Motocross

Kawasaki explain 2014 upgrades in MXGP

Kawasaki explain 2014 upgrades in MXGP

Kawasaki Racing

Gautier Paulin has won two from the last four motos in the premier MXGP class of the 2014 FIM Motocross World Championship. In truth it should have been three if an errant stone hadn’t caused an engine failure in the second race of the Grand Prix of Trentino.

Seeing the Monster Energy Kawasaki factory racer consistently at the front of GP starts this year means the Holland-based KRT crew have been doing their homework and the KX450F remains one of the most exotic works machines in the gate.

“We have some new things on suspension that brings an improvement over last year like the air forks,” Team Manager Francois Lamariey starts to explain. “Engine internals we worked on and one of the things we needed to improve over last year were our starts. So we primed the power for this with more bottom-end, torque and middle range. On the 450 that’s all you need because you are not hitting the high rpm. The best bike will be the one that is the strongest in the middle of the range.”

Riders Paulin and Frossard have also benefitted from boosted power thanks to Kawasaki’s European operation forging a tighter knit with the championship-winning juggernaut in California.

“We have a new partnership with Pro Circuit and it is quite interesting because they have a strong image and link with Kawasaki,” Lamariey says. “They have a lot of information and are working to get the best out of the bike. So we made the choice to go for the best product.”

The 2014 modifications do not stop there. “We also have the carbon sub-frame as something new and we are looking at the weight of the bike as much as possible. Last winter we saved about two kilos; quite a lot.”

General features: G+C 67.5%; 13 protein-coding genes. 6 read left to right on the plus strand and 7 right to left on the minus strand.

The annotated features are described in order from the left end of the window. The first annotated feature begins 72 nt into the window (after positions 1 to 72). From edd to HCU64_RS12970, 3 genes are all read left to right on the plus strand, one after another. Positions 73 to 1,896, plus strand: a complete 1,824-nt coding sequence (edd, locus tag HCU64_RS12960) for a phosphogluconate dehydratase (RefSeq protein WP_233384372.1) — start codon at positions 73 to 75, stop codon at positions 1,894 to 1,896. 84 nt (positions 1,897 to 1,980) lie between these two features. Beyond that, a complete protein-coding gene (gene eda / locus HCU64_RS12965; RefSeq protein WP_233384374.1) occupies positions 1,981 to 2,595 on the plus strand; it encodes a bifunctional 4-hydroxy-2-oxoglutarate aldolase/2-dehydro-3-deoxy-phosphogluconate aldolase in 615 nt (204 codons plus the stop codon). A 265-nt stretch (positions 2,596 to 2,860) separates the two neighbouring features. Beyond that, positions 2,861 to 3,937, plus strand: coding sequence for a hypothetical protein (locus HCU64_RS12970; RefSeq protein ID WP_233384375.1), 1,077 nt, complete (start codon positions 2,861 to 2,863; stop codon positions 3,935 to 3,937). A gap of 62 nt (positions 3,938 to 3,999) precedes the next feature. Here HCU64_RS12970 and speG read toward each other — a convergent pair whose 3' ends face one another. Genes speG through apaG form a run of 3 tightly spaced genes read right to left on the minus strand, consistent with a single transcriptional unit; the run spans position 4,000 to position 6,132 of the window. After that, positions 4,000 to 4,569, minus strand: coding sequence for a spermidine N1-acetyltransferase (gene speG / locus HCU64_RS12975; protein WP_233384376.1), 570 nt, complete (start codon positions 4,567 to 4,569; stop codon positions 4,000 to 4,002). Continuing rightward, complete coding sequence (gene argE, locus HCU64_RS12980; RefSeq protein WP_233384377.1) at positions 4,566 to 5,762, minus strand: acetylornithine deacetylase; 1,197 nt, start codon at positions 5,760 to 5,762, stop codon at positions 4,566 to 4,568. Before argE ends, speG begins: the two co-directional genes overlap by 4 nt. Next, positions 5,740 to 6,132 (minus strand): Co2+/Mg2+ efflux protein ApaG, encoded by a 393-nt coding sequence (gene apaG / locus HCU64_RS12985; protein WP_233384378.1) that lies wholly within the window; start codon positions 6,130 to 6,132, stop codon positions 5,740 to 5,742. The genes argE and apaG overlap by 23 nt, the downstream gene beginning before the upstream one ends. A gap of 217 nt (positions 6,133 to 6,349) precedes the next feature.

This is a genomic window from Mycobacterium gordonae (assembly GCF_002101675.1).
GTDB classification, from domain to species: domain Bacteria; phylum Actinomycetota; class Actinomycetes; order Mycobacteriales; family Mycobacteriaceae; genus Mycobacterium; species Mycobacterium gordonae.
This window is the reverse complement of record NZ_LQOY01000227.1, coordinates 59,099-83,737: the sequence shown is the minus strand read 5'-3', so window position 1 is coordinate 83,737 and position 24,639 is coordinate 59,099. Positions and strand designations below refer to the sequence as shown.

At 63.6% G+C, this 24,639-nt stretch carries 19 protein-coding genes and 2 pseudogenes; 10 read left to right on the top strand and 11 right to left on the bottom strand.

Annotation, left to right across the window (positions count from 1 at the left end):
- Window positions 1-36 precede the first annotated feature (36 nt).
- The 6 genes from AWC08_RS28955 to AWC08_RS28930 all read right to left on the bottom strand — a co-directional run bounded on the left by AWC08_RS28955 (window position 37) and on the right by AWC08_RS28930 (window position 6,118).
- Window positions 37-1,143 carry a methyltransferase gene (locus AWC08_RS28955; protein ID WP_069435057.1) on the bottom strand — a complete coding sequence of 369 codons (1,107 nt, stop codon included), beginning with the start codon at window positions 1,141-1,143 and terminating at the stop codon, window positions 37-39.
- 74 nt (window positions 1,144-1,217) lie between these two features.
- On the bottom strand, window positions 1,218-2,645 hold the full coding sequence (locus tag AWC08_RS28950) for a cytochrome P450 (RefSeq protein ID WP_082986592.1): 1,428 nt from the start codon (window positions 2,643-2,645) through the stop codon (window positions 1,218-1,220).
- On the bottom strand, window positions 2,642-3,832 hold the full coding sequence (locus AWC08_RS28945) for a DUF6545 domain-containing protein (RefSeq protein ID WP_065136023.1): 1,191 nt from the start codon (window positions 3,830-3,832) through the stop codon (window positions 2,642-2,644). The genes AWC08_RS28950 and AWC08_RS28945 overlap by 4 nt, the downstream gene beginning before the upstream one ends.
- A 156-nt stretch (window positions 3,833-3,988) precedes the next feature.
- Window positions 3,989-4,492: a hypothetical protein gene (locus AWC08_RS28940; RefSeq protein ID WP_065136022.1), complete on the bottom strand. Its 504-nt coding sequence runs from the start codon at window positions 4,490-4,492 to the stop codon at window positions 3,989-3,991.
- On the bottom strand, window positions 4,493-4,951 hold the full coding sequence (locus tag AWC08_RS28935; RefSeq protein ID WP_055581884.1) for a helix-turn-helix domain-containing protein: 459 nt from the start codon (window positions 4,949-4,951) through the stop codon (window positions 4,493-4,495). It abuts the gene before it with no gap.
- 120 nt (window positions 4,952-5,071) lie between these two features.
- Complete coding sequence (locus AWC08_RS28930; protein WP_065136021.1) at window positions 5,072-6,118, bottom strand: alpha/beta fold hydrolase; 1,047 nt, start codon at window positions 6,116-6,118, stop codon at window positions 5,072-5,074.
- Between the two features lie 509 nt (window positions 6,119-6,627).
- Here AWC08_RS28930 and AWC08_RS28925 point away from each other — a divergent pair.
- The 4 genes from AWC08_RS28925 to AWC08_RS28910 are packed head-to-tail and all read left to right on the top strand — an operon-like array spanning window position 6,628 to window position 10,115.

“We had the first 2014 base in Qatar and then added some improvements in Italy [round four],” he continues. “Mainly for safety reasons because at the flyaways you can be limited on the technical side by the quantities of things you can have at your disposal.”

Kawasaki also has a prototype radiator with an external reserve box. Lamariey was guarded about the purpose – and wasn’t keen for any close-up photos to be taken – but explained that it was one of the areas in which they can exploit the fairly liberal rules in GP for manufacturers to fashion and try new ideas. “We’ve worked on the cooling and have a radiator made on demand and only for us,” he went on record as saying. “It is made in Europe with an Italian supplier. We have the shape and material that we want.”

Paulin has commented to press that Monster Energy KRT crew are now at their best level yet in what is his third season with the team and in MXGP. The KX450F is part of that positive evolution process and neutral race fans will be hoping that the Frenchman and Qatar GP winner can continue to challenge reigning champion Tony Cairoli and take the ’14 title fight to the wire. We asked Lamariey if he could give an estimation as to the size of the progression they have made with the shimmering green 450 for this year.

“A percentage is difficult,” he replied. “We worked on efficiency, and I would say the Qatar bike – over the 2013 model – is an improvement between 10-20%. We had a good base and our weakness were starts in 2013. We have already made five holeshots; not so bad.”